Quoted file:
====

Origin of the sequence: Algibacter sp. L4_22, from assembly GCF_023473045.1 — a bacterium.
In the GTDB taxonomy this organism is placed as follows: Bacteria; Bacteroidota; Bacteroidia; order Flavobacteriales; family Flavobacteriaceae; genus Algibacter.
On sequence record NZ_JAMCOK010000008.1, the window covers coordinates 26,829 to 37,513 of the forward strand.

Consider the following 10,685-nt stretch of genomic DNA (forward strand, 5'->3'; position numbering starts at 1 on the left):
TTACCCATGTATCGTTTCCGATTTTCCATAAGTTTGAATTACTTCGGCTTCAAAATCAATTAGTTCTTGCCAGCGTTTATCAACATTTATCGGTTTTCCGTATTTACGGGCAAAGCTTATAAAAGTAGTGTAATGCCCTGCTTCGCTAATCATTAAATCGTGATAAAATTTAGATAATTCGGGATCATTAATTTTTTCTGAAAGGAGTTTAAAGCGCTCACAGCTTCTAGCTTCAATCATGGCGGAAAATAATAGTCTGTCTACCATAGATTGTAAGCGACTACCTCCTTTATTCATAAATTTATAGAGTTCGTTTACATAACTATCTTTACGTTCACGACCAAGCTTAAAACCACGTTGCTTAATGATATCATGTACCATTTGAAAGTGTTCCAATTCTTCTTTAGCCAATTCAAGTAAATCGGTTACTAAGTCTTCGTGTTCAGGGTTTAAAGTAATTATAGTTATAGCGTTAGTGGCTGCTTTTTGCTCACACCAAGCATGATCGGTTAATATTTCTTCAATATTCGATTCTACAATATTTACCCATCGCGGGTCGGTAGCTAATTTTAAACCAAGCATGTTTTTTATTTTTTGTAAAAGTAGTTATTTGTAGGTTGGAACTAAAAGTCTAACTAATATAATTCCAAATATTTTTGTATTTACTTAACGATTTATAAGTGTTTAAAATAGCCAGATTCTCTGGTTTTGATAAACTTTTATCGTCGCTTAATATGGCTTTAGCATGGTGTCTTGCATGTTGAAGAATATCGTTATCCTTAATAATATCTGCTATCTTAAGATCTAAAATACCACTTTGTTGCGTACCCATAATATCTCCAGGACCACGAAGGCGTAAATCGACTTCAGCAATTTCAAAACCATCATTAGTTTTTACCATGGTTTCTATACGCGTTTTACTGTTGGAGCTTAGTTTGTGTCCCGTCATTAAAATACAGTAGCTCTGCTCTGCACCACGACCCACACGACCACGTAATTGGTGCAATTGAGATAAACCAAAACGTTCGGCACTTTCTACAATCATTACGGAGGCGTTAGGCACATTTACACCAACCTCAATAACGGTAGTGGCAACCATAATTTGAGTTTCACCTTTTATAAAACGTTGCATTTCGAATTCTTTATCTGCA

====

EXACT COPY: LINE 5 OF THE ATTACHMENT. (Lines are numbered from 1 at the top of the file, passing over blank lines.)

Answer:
TTACCCATGTATCGTTTCCGATTTTCCATAAGTTTGAATTACTTCGGCTTCAAAATCAATTAGTTCTTGCCAGCGTTTATCAACATTTATCGGTTTTCCGTATTTACGGGCAAAGCTTATAAAAGTAGTGTAATGCCCTGCTTCGCTAATCATTAAATCGTGATAAAATTTAGATAATTCGGGATCATTAATTTTTTCTGAAAGGAGTTTAAAGCGCTCACAGCTTCTAGCTTCAATCATGGCGGAAAATAATAGTCTGTCTACCATAGATTGTAAGCGACTACCTCCTTTATTCATAAATTTATAGAGTTCGTTTACATAACTATCTTTACGTTCACGACCAAGCTTAAAACCACGTTGCTTAATGATATCATGTACCATTTGAAAGTGTTCCAATTCTTCTTTAGCCAATTCAAGTAAATCGGTTACTAAGTCTTCGTGTTCAGGGTTTAAAGTAATTATAGTTATAGCGTTAGTGGCTGCTTTTTGCTCACACCAAGCATGATCGGTTAATATTTCTTCAATATTCGATTCTACAATATTTACCCATCGCGGGTCGGTAGCTAATTTTAAACCAAGCATGTTTTTTATTTTTTGTAAAAGTAGTTATTTGTAGGTTGGAACTAAAAGTCTAACTAATATAATTCCAAATATTTTTGTATTTACTTAACGATTTATAAGTGTTTAAAATAGCCAGATTCTCTGGTTTTGATAAACTTTTATCGTCGCTTAATATGGCTTTAGCATGGTGTCTTGCATGTTGAAGAATATCGTTATCCTTAATAATATCTGCTATCTTAAGATCTAAAATACCACTTTGTTGCGTACCCATAATATCTCCAGGACCACGAAGGCGTAAATCGACTTCAGCAATTTCAAAACCATCATTAGTTTTTACCATGGTTTCTATACGCGTTTTACTGTTGGAGCTTAGTTTGTGTCCCGTCATTAAAATACAGTAGCTCTGCTCTGCACCACGACCCACACGACCACGTAATTGGTGCAATTGAGATAAACCAAAACGTTCGGCACTTTCTACAATCATTACGGAGGCGTTAGGCACATTTACACCAACCTCAATAACGGTAGTGGCAACCATAATTTGAGTTTCACCTTTTATAAAACGTTGCATTTCGAATTCTTTATCTGCA